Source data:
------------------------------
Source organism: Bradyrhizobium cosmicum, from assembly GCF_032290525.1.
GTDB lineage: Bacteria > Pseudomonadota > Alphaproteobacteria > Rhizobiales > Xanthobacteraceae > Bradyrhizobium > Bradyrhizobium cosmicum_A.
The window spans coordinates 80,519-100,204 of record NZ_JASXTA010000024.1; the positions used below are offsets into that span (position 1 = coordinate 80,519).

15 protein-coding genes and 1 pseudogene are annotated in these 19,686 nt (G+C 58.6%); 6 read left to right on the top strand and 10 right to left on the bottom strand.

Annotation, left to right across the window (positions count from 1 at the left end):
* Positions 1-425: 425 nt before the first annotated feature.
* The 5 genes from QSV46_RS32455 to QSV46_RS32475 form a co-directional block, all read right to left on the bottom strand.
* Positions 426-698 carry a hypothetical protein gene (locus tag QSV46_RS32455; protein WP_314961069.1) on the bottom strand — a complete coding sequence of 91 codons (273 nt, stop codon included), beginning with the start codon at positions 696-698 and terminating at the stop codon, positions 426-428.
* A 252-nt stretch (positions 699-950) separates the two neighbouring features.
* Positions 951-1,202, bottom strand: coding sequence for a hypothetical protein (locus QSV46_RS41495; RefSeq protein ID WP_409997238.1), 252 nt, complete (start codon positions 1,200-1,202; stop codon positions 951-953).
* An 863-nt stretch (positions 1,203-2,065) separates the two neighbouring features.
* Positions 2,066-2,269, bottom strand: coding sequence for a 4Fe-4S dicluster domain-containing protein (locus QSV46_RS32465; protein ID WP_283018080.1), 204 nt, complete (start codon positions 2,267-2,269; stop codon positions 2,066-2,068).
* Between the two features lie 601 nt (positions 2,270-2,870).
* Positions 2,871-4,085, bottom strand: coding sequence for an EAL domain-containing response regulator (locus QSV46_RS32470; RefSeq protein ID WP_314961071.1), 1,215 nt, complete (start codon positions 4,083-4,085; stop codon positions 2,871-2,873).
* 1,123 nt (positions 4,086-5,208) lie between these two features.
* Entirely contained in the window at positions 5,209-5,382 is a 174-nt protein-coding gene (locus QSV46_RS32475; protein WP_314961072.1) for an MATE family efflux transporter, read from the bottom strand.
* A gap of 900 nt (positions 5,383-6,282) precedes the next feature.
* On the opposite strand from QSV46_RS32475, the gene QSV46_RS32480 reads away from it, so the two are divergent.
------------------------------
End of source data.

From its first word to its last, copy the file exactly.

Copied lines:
Source organism: Bradyrhizobium cosmicum, from assembly GCF_032290525.1.
GTDB lineage: Bacteria > Pseudomonadota > Alphaproteobacteria > Rhizobiales > Xanthobacteraceae > Bradyrhizobium > Bradyrhizobium cosmicum_A.
The window spans coordinates 80,519-100,204 of record NZ_JASXTA010000024.1; the positions used below are offsets into that span (position 1 = coordinate 80,519).

15 protein-coding genes and 1 pseudogene are annotated in these 19,686 nt (G+C 58.6%); 6 read left to right on the top strand and 10 right to left on the bottom strand.

Annotation, left to right across the window (positions count from 1 at the left end):
* Positions 1-425: 425 nt before the first annotated feature.
* The 5 genes from QSV46_RS32455 to QSV46_RS32475 form a co-directional block, all read right to left on the bottom strand.
* Positions 426-698 carry a hypothetical protein gene (locus tag QSV46_RS32455; protein WP_314961069.1) on the bottom strand — a complete coding sequence of 91 codons (273 nt, stop codon included), beginning with the start codon at positions 696-698 and terminating at the stop codon, positions 426-428.
* A 252-nt stretch (positions 699-950) separates the two neighbouring features.
* Positions 951-1,202, bottom strand: coding sequence for a hypothetical protein (locus QSV46_RS41495; RefSeq protein ID WP_409997238.1), 252 nt, complete (start codon positions 1,200-1,202; stop codon positions 951-953).
* An 863-nt stretch (positions 1,203-2,065) separates the two neighbouring features.
* Positions 2,066-2,269, bottom strand: coding sequence for a 4Fe-4S dicluster domain-containing protein (locus QSV46_RS32465; protein ID WP_283018080.1), 204 nt, complete (start codon positions 2,267-2,269; stop codon positions 2,066-2,068).
* Between the two features lie 601 nt (positions 2,270-2,870).
* Positions 2,871-4,085, bottom strand: coding sequence for an EAL domain-containing response regulator (locus QSV46_RS32470; RefSeq protein ID WP_314961071.1), 1,215 nt, complete (start codon positions 4,083-4,085; stop codon positions 2,871-2,873).
* 1,123 nt (positions 4,086-5,208) lie between these two features.
* Entirely contained in the window at positions 5,209-5,382 is a 174-nt protein-coding gene (locus QSV46_RS32475; protein WP_314961072.1) for an MATE family efflux transporter, read from the bottom strand.
* A gap of 900 nt (positions 5,383-6,282) precedes the next feature.
* On the opposite strand from QSV46_RS32475, the gene QSV46_RS32480 reads away from it, so the two are divergent.